8. Medicine and Empire
  9. Drugs
  10. Who pays for medical research?
  11. Technology in the hospital
  12. Is medicine an art or a science?
  13. Nazi doctors
  14. Psychological experiments
  15. Controversy and drug regulation
  16. The fall and rise of the consumer in medicine

Discussion groups will likely deal with the following :-

  • How should we understand changes in medical knowledge and practice from c1750?
  • What is the relationship between the French Revolution and hospital medicine?
  • Why did university research emerge in Germany?
  • How did empire shape European medicine?
  • What factors lead to the Victorian anti-vivisection movement?
  • Why have historians disputed the idea of a bacteriological revolution?
  • What was the relationship between industry and medicine in the 19th century?
  • Why were doctors slow to adopt x-rays?
  • Is medicine apolitical?
  • What was the context to the Stanford prison trial?
  • Why was the thalidomide scandal important for the history of medicine in the 20th century?

Assessment

Task Length % of module mark
Essay/coursework
Essay : 2,000 word essay
N/A 100

Special assessment rules

None

Additional assessment information

Students will be required to write a 2,000-word procedural essay for formative assessment, due in either week 5 or week 7 of the autumn term. They will then complete a 2,000-word essay for summative assessment, due in week 1 of the spring term.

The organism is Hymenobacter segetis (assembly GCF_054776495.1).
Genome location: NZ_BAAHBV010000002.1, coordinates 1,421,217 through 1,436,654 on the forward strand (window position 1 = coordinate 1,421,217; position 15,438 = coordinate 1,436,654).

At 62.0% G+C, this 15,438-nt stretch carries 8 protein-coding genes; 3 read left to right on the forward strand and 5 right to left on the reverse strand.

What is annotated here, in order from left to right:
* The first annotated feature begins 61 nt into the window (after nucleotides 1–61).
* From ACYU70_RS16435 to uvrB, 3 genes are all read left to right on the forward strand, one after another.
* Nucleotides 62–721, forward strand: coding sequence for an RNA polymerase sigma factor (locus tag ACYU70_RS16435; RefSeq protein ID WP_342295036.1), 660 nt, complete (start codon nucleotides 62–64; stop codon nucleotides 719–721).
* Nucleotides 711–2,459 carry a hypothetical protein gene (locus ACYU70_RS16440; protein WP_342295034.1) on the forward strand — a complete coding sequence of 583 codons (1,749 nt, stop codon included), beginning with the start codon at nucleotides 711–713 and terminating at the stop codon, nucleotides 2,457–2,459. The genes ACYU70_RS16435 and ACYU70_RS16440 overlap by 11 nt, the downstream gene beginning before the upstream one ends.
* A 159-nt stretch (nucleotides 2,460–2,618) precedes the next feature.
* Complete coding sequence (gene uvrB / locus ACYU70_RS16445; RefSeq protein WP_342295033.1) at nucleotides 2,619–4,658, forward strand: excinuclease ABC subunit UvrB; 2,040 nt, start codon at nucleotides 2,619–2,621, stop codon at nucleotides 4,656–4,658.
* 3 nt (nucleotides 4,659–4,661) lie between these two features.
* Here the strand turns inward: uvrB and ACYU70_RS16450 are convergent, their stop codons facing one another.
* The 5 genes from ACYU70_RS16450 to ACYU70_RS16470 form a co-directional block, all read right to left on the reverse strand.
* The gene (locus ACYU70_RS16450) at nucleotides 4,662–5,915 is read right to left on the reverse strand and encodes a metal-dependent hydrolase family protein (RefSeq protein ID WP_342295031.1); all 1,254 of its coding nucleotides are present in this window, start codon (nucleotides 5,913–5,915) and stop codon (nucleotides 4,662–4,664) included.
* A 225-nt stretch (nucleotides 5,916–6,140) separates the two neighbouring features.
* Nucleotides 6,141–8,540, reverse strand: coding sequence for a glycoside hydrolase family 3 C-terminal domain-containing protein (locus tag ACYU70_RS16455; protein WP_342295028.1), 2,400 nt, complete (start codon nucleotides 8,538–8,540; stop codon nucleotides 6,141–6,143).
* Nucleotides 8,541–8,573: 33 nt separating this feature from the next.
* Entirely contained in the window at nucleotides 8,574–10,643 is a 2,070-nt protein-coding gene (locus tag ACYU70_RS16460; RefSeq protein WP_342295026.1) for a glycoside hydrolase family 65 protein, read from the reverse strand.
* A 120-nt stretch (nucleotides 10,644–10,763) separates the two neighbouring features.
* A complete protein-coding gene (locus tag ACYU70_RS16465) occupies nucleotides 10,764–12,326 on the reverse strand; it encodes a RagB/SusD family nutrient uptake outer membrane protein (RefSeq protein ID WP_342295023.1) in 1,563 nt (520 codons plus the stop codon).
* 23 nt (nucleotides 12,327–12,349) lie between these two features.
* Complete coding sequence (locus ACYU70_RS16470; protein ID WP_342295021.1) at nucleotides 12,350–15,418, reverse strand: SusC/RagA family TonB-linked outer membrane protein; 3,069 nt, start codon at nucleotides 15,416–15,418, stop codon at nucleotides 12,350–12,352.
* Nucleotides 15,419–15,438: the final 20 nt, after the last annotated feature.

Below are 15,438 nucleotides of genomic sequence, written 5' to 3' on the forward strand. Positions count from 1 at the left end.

Reassessment

Task Length % of module mark
Essay/coursework
Essay : 2,000 word essay
N/A 100

Module feedback

Following their formative assessment task, students will typically receive written feedback that will include comments and a mark within 10 working days of submission.

Work will be returned to students in their discussion groups and may be supplemented by the tutor giving some oral feedback to the whole group. All students are encouraged, if they wish, to discuss the feedback on their procedural work with their tutor (or module convenor) during student hours. For more information, see the Statement on Feedback.

For the summative assessment task, students will receive their provisional mark and written feedback within 20 working days of the submission deadline. The tutor will then be available during student hours for follow-up guidance if required. For more information, see the Statement of Assessment.

Indicative reading

For term time reading, please refer to the module VLE site. Before the course starts, we encourage you to look at the following items of preliminary reading:

Porter, Roy. The Greatest Benefit to Mankind: A Medical History of Humanity. Fontana Press, 1999.

Harrison, Mark. Disease and the Modern World: 1500 to the Present Day. Cambridge: Polity Press, 2004.

Brunton, Deboarh (Ed). Medicine Transformed: Health, Disease and Society in Europe, 1800-1930. Manchester: Manchester University Press, 2004.



The information on this page is indicative of the module that is currently on offer. The University is constantly exploring ways to enhance and improve its degree programmes and therefore reserves the right to make variations to the content and method of delivery of modules, and to discontinue modules, if such action is reasonably considered to be necessary by the University. Where appropriate, the University will notify and consult with affected students in advance about any changes that are required in line with the University's policy on the Approval of Modifications to Existing Taught Programmes of Study.